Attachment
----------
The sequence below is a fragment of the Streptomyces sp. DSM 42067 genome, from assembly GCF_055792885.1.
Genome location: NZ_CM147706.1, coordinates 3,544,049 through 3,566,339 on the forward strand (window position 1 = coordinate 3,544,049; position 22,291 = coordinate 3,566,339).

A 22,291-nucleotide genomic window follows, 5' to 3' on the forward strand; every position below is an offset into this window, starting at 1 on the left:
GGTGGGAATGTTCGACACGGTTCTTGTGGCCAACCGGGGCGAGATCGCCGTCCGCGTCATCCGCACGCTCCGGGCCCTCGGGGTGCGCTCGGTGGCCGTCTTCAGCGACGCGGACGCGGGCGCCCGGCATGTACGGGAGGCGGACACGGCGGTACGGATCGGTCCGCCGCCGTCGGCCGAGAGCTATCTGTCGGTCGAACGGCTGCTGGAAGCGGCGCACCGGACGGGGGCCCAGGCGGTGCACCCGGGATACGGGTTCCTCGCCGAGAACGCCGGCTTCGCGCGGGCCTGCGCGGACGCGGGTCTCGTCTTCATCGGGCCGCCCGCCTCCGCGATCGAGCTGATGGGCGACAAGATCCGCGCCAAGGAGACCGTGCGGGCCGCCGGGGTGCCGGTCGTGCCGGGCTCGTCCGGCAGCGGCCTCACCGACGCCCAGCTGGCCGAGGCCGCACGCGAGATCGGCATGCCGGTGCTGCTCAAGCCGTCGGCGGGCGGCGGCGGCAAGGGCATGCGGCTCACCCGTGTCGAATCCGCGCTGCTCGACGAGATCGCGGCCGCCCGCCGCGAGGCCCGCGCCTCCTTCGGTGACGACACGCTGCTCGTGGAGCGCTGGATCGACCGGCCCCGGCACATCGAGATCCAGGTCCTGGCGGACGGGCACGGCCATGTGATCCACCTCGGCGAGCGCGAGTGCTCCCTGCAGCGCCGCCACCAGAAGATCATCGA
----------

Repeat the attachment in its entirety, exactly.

The sequence below is a fragment of the Streptomyces sp. DSM 42067 genome, from assembly GCF_055792885.1.
Genome location: NZ_CM147706.1, coordinates 3,544,049 through 3,566,339 on the forward strand (window position 1 = coordinate 3,544,049; position 22,291 = coordinate 3,566,339).

A 22,291-nucleotide genomic window follows, 5' to 3' on the forward strand; every position below is an offset into this window, starting at 1 on the left:
GGTGGGAATGTTCGACACGGTTCTTGTGGCCAACCGGGGCGAGATCGCCGTCCGCGTCATCCGCACGCTCCGGGCCCTCGGGGTGCGCTCGGTGGCCGTCTTCAGCGACGCGGACGCGGGCGCCCGGCATGTACGGGAGGCGGACACGGCGGTACGGATCGGTCCGCCGCCGTCGGCCGAGAGCTATCTGTCGGTCGAACGGCTGCTGGAAGCGGCGCACCGGACGGGGGCCCAGGCGGTGCACCCGGGATACGGGTTCCTCGCCGAGAACGCCGGCTTCGCGCGGGCCTGCGCGGACGCGGGTCTCGTCTTCATCGGGCCGCCCGCCTCCGCGATCGAGCTGATGGGCGACAAGATCCGCGCCAAGGAGACCGTGCGGGCCGCCGGGGTGCCGGTCGTGCCGGGCTCGTCCGGCAGCGGCCTCACCGACGCCCAGCTGGCCGAGGCCGCACGCGAGATCGGCATGCCGGTGCTGCTCAAGCCGTCGGCGGGCGGCGGCGGCAAGGGCATGCGGCTCACCCGTGTCGAATCCGCGCTGCTCGACGAGATCGCGGCCGCCCGCCGCGAGGCCCGCGCCTCCTTCGGTGACGACACGCTGCTCGTGGAGCGCTGGATCGACCGGCCCCGGCACATCGAGATCCAGGTCCTGGCGGACGGGCACGGCCATGTGATCCACCTCGGCGAGCGCGAGTGCTCCCTGCAGCGCCGCCACCAGAAGATCATCGA